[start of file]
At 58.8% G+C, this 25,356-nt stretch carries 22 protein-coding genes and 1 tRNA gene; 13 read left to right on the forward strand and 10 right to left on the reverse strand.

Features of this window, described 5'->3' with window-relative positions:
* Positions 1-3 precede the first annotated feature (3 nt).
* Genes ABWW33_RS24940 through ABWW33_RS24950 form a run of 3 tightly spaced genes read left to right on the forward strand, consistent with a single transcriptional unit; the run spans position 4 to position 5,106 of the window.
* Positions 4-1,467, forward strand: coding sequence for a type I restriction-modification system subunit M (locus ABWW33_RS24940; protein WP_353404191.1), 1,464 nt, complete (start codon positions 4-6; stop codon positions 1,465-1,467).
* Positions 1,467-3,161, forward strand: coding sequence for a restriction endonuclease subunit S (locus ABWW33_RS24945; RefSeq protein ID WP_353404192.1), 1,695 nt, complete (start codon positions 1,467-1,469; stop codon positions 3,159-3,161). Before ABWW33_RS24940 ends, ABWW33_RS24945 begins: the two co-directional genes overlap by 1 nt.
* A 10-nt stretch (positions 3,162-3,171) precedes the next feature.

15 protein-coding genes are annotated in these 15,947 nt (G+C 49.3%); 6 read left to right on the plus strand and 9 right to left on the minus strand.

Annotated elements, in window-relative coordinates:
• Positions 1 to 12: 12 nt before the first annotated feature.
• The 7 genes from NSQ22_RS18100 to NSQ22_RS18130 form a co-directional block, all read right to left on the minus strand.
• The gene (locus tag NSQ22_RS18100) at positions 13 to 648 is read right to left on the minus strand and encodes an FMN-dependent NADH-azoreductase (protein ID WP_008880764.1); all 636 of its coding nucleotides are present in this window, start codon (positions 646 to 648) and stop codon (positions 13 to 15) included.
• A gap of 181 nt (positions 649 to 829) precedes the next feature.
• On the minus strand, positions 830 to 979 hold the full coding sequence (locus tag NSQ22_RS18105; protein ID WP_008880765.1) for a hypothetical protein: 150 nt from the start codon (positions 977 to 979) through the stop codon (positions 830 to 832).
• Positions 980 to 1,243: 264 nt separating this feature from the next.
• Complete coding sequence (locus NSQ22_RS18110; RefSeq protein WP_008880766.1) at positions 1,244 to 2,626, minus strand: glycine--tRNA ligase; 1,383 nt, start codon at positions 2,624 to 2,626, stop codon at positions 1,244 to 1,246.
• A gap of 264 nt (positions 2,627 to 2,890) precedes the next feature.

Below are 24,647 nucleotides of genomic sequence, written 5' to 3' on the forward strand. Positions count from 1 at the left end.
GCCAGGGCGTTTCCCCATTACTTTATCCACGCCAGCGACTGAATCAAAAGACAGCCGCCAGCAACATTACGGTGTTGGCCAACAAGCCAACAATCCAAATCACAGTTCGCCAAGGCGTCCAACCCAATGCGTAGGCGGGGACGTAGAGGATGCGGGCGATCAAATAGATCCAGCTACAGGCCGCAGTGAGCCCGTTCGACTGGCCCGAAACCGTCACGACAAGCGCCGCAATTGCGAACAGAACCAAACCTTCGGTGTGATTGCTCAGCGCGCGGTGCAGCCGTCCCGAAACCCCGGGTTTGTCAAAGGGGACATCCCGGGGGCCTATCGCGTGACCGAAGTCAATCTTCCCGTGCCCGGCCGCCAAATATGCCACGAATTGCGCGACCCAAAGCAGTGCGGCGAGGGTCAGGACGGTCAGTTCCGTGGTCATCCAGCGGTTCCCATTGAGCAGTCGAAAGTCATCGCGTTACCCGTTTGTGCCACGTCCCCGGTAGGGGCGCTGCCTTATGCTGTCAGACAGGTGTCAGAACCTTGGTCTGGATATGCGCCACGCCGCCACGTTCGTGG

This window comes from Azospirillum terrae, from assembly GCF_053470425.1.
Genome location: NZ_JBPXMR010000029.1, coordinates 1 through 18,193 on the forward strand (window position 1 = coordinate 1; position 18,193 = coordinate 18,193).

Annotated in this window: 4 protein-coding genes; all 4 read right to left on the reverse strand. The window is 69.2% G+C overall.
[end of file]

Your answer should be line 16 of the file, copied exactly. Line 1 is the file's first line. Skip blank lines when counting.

• Complete coding sequence (locus NSQ22_RS18110; RefSeq protein WP_008880766.1) at positions 1,244 to 2,626, minus strand: glycine--tRNA ligase; 1,383 nt, start codon at positions 2,624 to 2,626, stop codon at positions 1,244 to 1,246.